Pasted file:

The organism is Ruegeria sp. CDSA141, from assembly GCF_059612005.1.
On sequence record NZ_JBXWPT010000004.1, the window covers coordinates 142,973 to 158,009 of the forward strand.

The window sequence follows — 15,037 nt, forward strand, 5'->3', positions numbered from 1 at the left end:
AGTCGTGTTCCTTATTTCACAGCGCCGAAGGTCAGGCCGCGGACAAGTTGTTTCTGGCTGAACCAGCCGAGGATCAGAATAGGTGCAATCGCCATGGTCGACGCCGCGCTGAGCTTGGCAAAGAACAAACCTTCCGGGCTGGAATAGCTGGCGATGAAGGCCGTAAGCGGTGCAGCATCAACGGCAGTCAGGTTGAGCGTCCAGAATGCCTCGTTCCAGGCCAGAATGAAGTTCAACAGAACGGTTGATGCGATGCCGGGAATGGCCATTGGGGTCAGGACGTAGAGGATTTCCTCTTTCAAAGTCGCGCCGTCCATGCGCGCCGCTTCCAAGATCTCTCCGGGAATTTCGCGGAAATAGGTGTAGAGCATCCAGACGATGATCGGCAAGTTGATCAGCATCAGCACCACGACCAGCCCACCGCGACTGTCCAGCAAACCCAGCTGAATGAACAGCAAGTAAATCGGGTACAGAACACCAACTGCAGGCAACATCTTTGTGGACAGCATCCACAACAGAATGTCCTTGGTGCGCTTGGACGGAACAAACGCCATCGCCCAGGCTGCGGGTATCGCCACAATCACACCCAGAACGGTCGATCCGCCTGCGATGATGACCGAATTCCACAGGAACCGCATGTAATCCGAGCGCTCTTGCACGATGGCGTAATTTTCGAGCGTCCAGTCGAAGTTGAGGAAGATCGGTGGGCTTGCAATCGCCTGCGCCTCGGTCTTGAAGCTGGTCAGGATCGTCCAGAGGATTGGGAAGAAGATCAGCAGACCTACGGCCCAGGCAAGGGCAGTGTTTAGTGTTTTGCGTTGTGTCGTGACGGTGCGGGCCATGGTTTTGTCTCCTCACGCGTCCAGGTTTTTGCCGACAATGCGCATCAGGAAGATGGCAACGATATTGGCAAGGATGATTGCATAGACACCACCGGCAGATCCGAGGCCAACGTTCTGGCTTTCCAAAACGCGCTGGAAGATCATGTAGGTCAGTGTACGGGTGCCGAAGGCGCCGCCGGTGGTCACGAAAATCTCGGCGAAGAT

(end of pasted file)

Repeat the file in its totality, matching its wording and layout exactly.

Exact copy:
The organism is Ruegeria sp. CDSA141, from assembly GCF_059612005.1.
On sequence record NZ_JBXWPT010000004.1, the window covers coordinates 142,973 to 158,009 of the forward strand.

The window sequence follows — 15,037 nt, forward strand, 5'->3', positions numbered from 1 at the left end:
AGTCGTGTTCCTTATTTCACAGCGCCGAAGGTCAGGCCGCGGACAAGTTGTTTCTGGCTGAACCAGCCGAGGATCAGAATAGGTGCAATCGCCATGGTCGACGCCGCGCTGAGCTTGGCAAAGAACAAACCTTCCGGGCTGGAATAGCTGGCGATGAAGGCCGTAAGCGGTGCAGCATCAACGGCAGTCAGGTTGAGCGTCCAGAATGCCTCGTTCCAGGCCAGAATGAAGTTCAACAGAACGGTTGATGCGATGCCGGGAATGGCCATTGGGGTCAGGACGTAGAGGATTTCCTCTTTCAAAGTCGCGCCGTCCATGCGCGCCGCTTCCAAGATCTCTCCGGGAATTTCGCGGAAATAGGTGTAGAGCATCCAGACGATGATCGGCAAGTTGATCAGCATCAGCACCACGACCAGCCCACCGCGACTGTCCAGCAAACCCAGCTGAATGAACAGCAAGTAAATCGGGTACAGAACACCAACTGCAGGCAACATCTTTGTGGACAGCATCCACAACAGAATGTCCTTGGTGCGCTTGGACGGAACAAACGCCATCGCCCAGGCTGCGGGTATCGCCACAATCACACCCAGAACGGTCGATCCGCCTGCGATGATGACCGAATTCCACAGGAACCGCATGTAATCCGAGCGCTCTTGCACGATGGCGTAATTTTCGAGCGTCCAGTCGAAGTTGAGGAAGATCGGTGGGCTTGCAATCGCCTGCGCCTCGGTCTTGAAGCTGGTCAGGATCGTCCAGAGGATTGGGAAGAAGATCAGCAGACCTACGGCCCAGGCAAGGGCAGTGTTTAGTGTTTTGCGTTGTGTCGTGACGGTGCGGGCCATGGTTTTGTCTCCTCACGCGTCCAGGTTTTTGCCGACAATGCGCATCAGGAAGATGGCAACGATATTGGCAAGGATGATTGCATAGACACCACCGGCAGATCCGAGGCCAACGTTCTGGCTTTCCAAAACGCGCTGGAAGATCATGTAGGTCAGTGTACGGGTGCCGAAGGCGCCGCCGGTGGTCACGAAAATCTCGGCGAAGAT